Pham Xuan An: 1927 – 2006

Pham Xuan An: 1927 – 2006

Time reporter, Viet Cong spy

`Remarkable’ double life as respected journalist and communist agent during the Vietnam War was kept secret until 1980s

WASHINGTON — Pham Xuan An, the Viet Cong colonel who worked as a reporter for U.S. news organizations during the Vietnam War while also spying for the communists, died of emphysema Sept. 20 in a military hospital in Ho Chi Minh City. He was 79.

Mr. An’s double life was kept secret for almost 30 years, until the 1980s. He was the first Vietnamese to be a full-time staff correspondent for a major U.S. publication, working primarily for Time magazine.

Although his job as a spy was to uncover and report the plans of the South Vietnamese and U.S. military, he was so good at collecting and analyzing information that he was considered the best Vietnamese reporter in the press corps. He said he did not lie, tilt the news or spread disinformation in the stories he filed.

“It would have been stupid to do that. He would have been found out in an instant,” said Frank McCullough, a retired newspaperman who was Time’s bureau chief in Saigon and who hired Mr. An. “He used the bureau as a listening post. He was an extremely sophisticated understander of not only Vietnamese culture but its politics.”

By night, he photographed intelligence reports that then were smuggled out of Saigon through the Cu Chi tunnel network. He disguised the film canisters as grilled pork wrapped in rice paper, according to one account, or hid them in the bellies of rotting fish.

“The most remarkable thing was how he was able to pull it off for such a long time,” said Larry Berman, whose biography “Perfect Spy: The Incredible Double Life of Pham Xuan An, Time Reporter and Vietnamese Communist Agent” will be published in the spring.

“His closest mentors were [Col. Edward] Lansdale and [later CIA chief] William Colby. People were always showing him things to get his opinion and analysis because he was so smart.”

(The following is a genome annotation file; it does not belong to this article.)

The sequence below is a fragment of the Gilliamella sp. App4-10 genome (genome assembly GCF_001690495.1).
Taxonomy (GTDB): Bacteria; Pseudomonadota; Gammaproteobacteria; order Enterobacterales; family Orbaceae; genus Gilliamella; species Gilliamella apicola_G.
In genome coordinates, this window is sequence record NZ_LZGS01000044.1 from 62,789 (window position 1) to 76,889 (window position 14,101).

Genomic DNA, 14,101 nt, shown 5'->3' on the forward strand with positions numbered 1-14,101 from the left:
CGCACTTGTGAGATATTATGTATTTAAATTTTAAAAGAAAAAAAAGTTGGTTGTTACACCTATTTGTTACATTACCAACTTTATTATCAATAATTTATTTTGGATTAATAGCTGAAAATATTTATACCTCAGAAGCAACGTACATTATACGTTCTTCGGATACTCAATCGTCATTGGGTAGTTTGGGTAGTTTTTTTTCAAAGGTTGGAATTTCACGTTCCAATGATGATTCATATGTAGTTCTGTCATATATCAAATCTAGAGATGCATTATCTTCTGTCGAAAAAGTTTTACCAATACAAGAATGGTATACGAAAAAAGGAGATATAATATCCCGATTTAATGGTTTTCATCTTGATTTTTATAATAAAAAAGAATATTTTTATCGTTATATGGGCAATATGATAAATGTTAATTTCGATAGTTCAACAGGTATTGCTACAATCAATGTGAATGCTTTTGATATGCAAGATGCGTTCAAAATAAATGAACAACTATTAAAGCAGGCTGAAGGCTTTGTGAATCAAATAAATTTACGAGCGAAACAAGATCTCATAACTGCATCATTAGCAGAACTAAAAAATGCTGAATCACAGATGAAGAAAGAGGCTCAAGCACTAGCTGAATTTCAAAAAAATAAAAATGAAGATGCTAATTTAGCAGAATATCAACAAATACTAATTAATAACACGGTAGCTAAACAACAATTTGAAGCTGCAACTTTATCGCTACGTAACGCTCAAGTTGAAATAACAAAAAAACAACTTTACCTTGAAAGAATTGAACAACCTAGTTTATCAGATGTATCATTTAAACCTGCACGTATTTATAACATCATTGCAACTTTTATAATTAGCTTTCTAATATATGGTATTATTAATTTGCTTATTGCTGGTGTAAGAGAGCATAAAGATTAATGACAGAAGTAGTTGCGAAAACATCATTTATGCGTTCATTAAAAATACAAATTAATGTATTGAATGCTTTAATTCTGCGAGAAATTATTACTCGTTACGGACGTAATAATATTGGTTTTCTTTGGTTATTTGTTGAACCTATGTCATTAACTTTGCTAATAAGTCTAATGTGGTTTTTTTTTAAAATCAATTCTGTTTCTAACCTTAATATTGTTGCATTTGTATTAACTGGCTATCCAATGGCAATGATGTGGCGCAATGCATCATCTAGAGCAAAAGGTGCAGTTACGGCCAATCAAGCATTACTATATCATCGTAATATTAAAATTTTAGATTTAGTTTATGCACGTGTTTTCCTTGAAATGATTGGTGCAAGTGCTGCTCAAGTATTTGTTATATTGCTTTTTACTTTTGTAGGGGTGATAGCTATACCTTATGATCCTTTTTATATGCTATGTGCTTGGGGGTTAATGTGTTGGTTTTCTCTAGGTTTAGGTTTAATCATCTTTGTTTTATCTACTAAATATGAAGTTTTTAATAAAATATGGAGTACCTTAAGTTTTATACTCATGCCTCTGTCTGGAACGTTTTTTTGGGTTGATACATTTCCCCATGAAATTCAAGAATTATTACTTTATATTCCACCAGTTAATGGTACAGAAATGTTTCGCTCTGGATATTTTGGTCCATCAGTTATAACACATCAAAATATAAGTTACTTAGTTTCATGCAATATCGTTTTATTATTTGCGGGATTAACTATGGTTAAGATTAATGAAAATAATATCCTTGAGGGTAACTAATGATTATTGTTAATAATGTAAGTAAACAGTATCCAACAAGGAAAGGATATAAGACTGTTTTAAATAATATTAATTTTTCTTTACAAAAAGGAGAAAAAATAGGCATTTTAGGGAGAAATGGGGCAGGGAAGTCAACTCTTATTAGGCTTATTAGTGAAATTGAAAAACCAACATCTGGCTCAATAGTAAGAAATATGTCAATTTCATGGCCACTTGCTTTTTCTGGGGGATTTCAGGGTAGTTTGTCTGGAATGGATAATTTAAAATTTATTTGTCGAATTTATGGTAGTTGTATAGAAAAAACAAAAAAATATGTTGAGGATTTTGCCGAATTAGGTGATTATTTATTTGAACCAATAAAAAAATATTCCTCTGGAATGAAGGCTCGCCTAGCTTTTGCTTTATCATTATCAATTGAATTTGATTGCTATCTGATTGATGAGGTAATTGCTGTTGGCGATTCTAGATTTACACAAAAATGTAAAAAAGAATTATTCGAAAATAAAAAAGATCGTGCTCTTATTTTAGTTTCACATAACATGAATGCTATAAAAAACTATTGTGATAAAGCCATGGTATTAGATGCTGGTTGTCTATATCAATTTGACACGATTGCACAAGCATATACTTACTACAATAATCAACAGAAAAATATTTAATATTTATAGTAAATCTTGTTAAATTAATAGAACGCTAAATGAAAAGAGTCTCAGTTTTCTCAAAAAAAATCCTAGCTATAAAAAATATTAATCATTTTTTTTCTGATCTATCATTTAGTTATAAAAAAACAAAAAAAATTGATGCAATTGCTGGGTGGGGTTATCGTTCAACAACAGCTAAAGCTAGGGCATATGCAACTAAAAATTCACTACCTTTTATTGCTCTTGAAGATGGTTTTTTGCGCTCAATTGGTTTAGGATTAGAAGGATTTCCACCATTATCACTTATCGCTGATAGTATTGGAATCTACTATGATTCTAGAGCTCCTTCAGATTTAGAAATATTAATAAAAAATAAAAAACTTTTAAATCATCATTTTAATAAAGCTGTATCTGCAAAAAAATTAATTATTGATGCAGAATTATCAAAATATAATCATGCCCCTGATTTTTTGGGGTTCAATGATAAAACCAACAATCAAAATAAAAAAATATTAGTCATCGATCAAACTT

Mr. An was able to alert the communist troops to the impending buildup of U.S. troop strength in the mid-1960s, which the Pentagon denied when McCullough tried to report it in Time. Much of what the Viet Cong wanted was what the news media wanted, just in greater detail.

After the Americans left, Mr. An cabled Time’s headquarters as its last staffer in Saigon and filed three more stories as the North Vietnamese took over the city. In 1976, the bureau closed and Mr. An endured a year of “re-education” in Hanoi. He was suspected of becoming too close to Americans.

By 1990, as Vietnam was reopening to Western visitors, Mr. An was promoted to major general and was named a Hero of the People’s Armed Forces. CBS reporter Morley Safer and others began to report on Mr. An’s life as an undercover agent, and the New Yorker published a profile of him in 2005.

Born in Hai Duong, Mr. An dropped out of high school in 1945 to enlist in the Viet Minh, which fought for Vietnam’s independence from France. The Viet Minh anticipated that the American presence would grow after the French left and decided to train Mr. An as a spy. Inducted into the Communist Party in 1953, he volunteered as a press censor at the Saigon post office.

He could not avoid being drafted into the South Vietnamese Army, but using family connections, he got himself assigned to Lansdale, the U.S. colonel who ran the CIA’s covert operations in Vietnam, and began to learn spycraft. The Viet Minh raised money to send Mr. An to college in the United States, where he studied journalism for two years.

Summoned back to Vietnam in 1959, he began working for the Viet News Agency, then for Reuters. He became popular with newsmen, often sharing tidbits at Saigon’s street cafes.

Mr. An never expressed regret about his role, biographer Berman said.

“He didn’t believe we belonged in his country. He was a nationalist,” Berman said. “He felt this is something the Vietnamese had to settle between themselves.”


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